The Influence of Social Media Properties on Software Developers’ Creativity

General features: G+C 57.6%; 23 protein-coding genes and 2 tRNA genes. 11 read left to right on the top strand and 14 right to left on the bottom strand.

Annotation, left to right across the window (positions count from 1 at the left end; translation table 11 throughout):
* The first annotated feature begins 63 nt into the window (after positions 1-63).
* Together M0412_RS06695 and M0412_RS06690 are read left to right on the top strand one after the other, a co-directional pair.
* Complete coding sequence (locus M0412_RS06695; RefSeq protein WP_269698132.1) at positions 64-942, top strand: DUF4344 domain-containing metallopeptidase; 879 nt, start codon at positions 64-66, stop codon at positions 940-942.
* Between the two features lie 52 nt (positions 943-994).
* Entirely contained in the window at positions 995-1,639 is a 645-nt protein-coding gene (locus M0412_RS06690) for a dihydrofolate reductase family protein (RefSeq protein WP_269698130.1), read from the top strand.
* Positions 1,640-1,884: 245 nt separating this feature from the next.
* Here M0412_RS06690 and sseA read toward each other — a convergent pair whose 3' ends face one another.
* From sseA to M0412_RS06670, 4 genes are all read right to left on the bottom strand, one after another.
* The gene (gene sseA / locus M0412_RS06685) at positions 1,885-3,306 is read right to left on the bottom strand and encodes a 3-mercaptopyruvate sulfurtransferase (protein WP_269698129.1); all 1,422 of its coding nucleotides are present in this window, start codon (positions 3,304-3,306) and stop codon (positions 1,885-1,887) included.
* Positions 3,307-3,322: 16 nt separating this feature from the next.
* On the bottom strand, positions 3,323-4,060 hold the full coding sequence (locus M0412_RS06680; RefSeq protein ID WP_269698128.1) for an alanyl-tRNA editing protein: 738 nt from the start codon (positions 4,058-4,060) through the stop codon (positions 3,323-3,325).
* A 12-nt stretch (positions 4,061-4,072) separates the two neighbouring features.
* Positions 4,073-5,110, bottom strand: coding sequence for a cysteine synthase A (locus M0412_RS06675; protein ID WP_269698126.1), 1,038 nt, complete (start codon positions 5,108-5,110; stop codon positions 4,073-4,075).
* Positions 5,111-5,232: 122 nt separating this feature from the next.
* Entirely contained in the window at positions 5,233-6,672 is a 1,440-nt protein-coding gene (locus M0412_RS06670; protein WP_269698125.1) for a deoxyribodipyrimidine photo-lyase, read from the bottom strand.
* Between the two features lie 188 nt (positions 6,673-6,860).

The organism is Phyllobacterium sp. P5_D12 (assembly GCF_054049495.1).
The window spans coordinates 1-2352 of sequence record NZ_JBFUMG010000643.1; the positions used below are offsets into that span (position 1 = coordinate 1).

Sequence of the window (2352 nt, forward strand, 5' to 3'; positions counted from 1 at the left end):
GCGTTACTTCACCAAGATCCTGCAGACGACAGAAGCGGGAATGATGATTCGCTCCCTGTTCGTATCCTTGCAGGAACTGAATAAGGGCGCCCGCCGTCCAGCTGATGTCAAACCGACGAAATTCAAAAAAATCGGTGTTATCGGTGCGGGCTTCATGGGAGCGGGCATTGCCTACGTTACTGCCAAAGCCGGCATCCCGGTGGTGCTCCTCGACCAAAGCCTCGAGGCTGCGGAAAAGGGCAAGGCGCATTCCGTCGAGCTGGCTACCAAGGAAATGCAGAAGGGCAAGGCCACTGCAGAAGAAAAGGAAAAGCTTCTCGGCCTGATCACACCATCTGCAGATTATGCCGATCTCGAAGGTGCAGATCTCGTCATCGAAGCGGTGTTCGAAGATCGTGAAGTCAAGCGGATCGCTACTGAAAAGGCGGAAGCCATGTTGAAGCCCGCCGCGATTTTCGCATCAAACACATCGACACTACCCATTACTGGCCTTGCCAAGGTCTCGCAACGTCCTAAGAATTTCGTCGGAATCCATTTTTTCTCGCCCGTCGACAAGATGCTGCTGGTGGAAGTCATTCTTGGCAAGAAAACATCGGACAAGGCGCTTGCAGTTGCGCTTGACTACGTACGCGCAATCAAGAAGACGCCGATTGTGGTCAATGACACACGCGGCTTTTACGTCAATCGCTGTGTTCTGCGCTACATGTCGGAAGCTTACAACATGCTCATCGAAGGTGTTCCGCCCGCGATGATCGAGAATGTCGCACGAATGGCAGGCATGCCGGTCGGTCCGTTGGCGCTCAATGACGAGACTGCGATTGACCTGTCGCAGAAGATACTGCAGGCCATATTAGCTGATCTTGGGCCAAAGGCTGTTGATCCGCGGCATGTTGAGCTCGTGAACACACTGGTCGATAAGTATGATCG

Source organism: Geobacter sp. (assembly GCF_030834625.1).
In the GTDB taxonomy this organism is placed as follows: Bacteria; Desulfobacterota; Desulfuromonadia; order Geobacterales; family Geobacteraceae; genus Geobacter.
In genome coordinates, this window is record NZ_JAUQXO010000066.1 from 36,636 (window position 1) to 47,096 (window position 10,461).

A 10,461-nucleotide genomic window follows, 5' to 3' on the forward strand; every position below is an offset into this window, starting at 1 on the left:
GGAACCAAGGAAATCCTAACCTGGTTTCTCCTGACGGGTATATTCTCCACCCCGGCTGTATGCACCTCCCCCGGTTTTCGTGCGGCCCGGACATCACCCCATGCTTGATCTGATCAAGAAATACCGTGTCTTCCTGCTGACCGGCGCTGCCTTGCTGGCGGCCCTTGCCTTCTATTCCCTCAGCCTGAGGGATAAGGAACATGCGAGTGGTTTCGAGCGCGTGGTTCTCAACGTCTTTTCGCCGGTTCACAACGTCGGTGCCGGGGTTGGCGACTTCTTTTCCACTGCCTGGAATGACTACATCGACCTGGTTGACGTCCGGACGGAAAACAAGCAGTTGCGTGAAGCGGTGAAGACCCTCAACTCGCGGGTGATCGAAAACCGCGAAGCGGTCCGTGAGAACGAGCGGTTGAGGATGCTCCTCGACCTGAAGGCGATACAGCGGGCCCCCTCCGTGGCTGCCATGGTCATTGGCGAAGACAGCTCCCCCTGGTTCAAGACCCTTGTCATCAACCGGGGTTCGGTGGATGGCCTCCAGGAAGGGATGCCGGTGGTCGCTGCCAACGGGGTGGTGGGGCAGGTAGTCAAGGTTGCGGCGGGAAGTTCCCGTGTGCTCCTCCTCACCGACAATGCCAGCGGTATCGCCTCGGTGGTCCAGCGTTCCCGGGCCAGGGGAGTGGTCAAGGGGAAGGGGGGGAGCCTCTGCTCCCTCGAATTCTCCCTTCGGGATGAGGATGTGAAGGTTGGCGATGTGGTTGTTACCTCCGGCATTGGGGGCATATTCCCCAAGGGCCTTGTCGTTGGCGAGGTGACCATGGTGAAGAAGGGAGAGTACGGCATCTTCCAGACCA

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Due to the uncertain nature of software development and the unique problems that software developers encounter in each project, the importance of software developers’ creativity is increasingly being recognised in practice. Creativity is defined as the development of novel, useful and actionable ideas and solutions by individuals. The importance of software developers’ creativity, the significance of knowledge about creativity and the potential value of social media in supporting software developers’ knowledge acquisition all point to the importance of studying the relationship among social media platforms, knowledge acquisition and software developers’ creativity. Thus, this study aims to examine the relationship between social media properties and software developers’ creativity. In particular, this study evaluated the influence of two social media properties – i.e., perceptions of visibility of knowledge and association – on two aspects of software developers’ creativity – i.e., domain-relevant knowledge and divergent thinking. The relationship between social media properties and software developers’ creativity is explained through two cognitive mechanisms: the internal individual cognitive mechanism and the external collaborative cognitive mechanism. With this goal in mind, in the absence of a validated instrument to measure perceived visibility of knowledge in social media, a new instrument was developed. To do so, a 10-step procedure was followed. Seven first-order constructs (broadness, up-to-datedness, diversity, timeliness, easiness, trustworthiness and appropriateness) were conceptualised and used to reflect perceived visibility of knowledge. The Covariance-Based Structural Equations Modelling (CB-SEM) method was used to analyse four datasets to develop and test the scales. The nomological validity of the instrument was established by examining its relationship with an outcome variable (i.e., the internal individual cognitive mechanism) and its association with a correlate variable (i.e., the perceived quality of content). Overall, the results indicated that the newly developed instrument of perceived visibility of knowledge was a good predictor of the outcome variable and had a high correlation with the correlate variable. Next, a survey with the newly developed items for perceived visibility of knowledge and adapted items for other constructs in the research model was designed to test the conceptual model and assess its fit to the collected data through structural equation modelling. Data was collected from software developers based in New Zealand to empirically validate the research model using the CB-SEM method. The analysis results revealed that software developers’ perceived social media properties positively influence their internal individual cognitive mechanism and external collaborative cognitive mechanism taking place in social media. In addition, software developers’ cognitive mechanisms in social media positively influence their creativity components, namely domain-relevant knowledge and divergent thinking. This study has theoretical and practical contributions. This research contributes to theory by developing a new instrument to measure perceived visibility of knowledge that future research can use. Also, this study contributes to the creativity literature as it provides a theoretical explanation supported by empirical evidence of the influence of social media use on software developers’ creativity through the support of internal individual and external collaborative cognitive mechanisms. The insights from this research offer practical implications for firms and individuals. Firms can use the newly developed instrument of perceived visibility of knowledge in relation to social media properties to evaluate their employees’ perceptions of visibility of knowledge provided by their existing knowledge management systems. The insights from this research also contribute to practice by providing software developers’ team managers with a better understanding of how software developers’ perceptions of social media properties can affect their cognitive mechanism and creativity.